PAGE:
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Home :: Archive :: 1991 :: October ::
Staging Shakespeare's Unstaged Scenes
Shakespeare Electronic Conference, Vol. 2, No. 256. Saturday, 12 Oct 1991.
 
 
(1)	Date: 	Thu, 10 Oct 91 14:31:21 CDT
	From: 	
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  (Timothy Pinnow)
	Subj: 	Re: SHK 2.0252  Shakespeare's Unstaged Scenes
 
(2)	Date:   Fri, 11 Oct 91 10:41:03 EDT
	From: 	Lorin <
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 >
	Subj:   Re: SHK 2.0252  Shakespeare's Unstaged Scenes
 
 
(1)-----------------------------------------------------------------------
 
Date: 		Thu, 10 Oct 91 14:31:21 CDT
From: 		
 This e-mail address is being protected from spambots. You need JavaScript enabled to view it
  (Timothy Pinnow)
Subject: 2.0252  Shakespeare's Unstaged Scenes
Comment: 	Re: SHK 2.0252  Shakespeare's Unstaged Scenes
 
I, for one would hope that David Richman is not in the minority.  Staging
the unstaged scenes is, in this actor/director's mind comparable to having
to create the "vasty fields of France."  Shakespeare's plays are a triumph
of the imagination--his and ours.
 
Tim Pinnow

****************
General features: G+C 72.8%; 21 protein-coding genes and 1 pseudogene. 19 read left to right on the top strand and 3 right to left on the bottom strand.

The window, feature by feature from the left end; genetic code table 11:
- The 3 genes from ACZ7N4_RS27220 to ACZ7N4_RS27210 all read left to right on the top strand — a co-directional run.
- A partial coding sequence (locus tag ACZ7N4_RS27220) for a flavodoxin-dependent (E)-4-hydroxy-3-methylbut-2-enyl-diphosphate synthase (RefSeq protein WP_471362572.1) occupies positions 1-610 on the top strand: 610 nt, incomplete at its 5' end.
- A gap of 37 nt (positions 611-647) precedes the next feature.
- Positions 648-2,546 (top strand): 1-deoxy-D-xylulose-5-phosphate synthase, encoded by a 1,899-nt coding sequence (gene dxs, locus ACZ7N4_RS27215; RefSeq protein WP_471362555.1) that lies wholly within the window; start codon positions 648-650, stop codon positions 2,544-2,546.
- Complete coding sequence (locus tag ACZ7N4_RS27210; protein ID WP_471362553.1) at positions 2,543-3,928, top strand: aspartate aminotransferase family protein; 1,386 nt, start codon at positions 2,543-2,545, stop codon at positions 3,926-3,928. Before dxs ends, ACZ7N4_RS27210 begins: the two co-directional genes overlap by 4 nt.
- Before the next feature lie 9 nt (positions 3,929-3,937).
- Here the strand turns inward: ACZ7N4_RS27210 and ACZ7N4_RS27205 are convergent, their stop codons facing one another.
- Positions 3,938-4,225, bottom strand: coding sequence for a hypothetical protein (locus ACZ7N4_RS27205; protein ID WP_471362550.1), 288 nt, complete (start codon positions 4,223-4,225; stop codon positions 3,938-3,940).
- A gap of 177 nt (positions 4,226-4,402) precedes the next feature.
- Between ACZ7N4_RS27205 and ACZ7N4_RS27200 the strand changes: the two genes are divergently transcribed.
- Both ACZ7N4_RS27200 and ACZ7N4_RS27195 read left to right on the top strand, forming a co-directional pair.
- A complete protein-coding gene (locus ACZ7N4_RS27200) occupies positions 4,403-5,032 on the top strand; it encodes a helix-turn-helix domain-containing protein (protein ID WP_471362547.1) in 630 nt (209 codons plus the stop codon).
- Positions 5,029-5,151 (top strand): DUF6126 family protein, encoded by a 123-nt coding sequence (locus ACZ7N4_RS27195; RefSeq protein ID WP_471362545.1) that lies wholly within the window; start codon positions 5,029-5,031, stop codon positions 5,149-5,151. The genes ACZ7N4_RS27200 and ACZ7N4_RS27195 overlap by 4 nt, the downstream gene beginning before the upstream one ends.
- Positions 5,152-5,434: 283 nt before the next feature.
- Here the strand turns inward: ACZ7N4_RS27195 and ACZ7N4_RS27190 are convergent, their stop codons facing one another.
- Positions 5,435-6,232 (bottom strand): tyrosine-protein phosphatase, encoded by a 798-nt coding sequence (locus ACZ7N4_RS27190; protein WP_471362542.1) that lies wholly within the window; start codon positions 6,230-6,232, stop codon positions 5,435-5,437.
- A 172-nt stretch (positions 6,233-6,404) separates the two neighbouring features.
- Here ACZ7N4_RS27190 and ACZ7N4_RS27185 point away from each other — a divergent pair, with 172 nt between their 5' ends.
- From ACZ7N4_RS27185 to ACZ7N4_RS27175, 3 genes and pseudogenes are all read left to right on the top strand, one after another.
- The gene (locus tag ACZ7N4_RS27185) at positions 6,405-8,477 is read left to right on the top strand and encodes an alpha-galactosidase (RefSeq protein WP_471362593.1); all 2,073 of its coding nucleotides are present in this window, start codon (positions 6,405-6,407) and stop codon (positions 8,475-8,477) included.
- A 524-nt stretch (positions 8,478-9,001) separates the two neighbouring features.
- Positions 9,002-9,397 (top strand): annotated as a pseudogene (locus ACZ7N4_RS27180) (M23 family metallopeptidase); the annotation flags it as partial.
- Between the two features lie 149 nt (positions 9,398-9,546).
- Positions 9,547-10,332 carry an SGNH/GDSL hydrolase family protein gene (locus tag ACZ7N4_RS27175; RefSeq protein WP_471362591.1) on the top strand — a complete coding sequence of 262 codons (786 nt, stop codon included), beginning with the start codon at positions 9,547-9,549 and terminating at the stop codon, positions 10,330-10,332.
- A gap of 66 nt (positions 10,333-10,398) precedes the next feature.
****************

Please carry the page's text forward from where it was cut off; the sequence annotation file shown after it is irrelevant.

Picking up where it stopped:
St. Olaf College
 
(2)----------------------------------------------------------------------
 
Date:         	Fri, 11 Oct 91 10:41:03 EDT
From: 		Lorin <
 This e-mail address is being protected from spambots. You need JavaScript enabled to view it
 >
Subject: 2.0252  Shakespeare's Unstaged Scenes
Comment:      	Re: SHK 2.0252  Shakespeare's Unstaged Scenes
 
Well, yes and no.  As a dramatist, faithfulness to the playwright is helpful
insofar as it adds to the production.  No-one stages an uncut version of Antony
and Cleopatra, Hamlet, or Taming of the Shrew, mostly because audiences today
are different than the audiences of yesteryear.
 
As to adding scenes... If the added scene brings something to light in that
particular production, then power to the people.  But I would agree, in most
cases there is little that comes out of the extra scene.  I would hesitate to
say these scenes should not be added.  I don't know if the plays contained many
silent scenes in their original production but I would doubt it.
 
But if I go to a production of MND and the last scene before Puck's apology is
a dance between the gods and mortals, I am likely to be impressed.  Or one day
I may see the porter killed in Macbeth.  Or lady Macbeth.  Or have a silent
scene between the third assassin and Macbeth.
 

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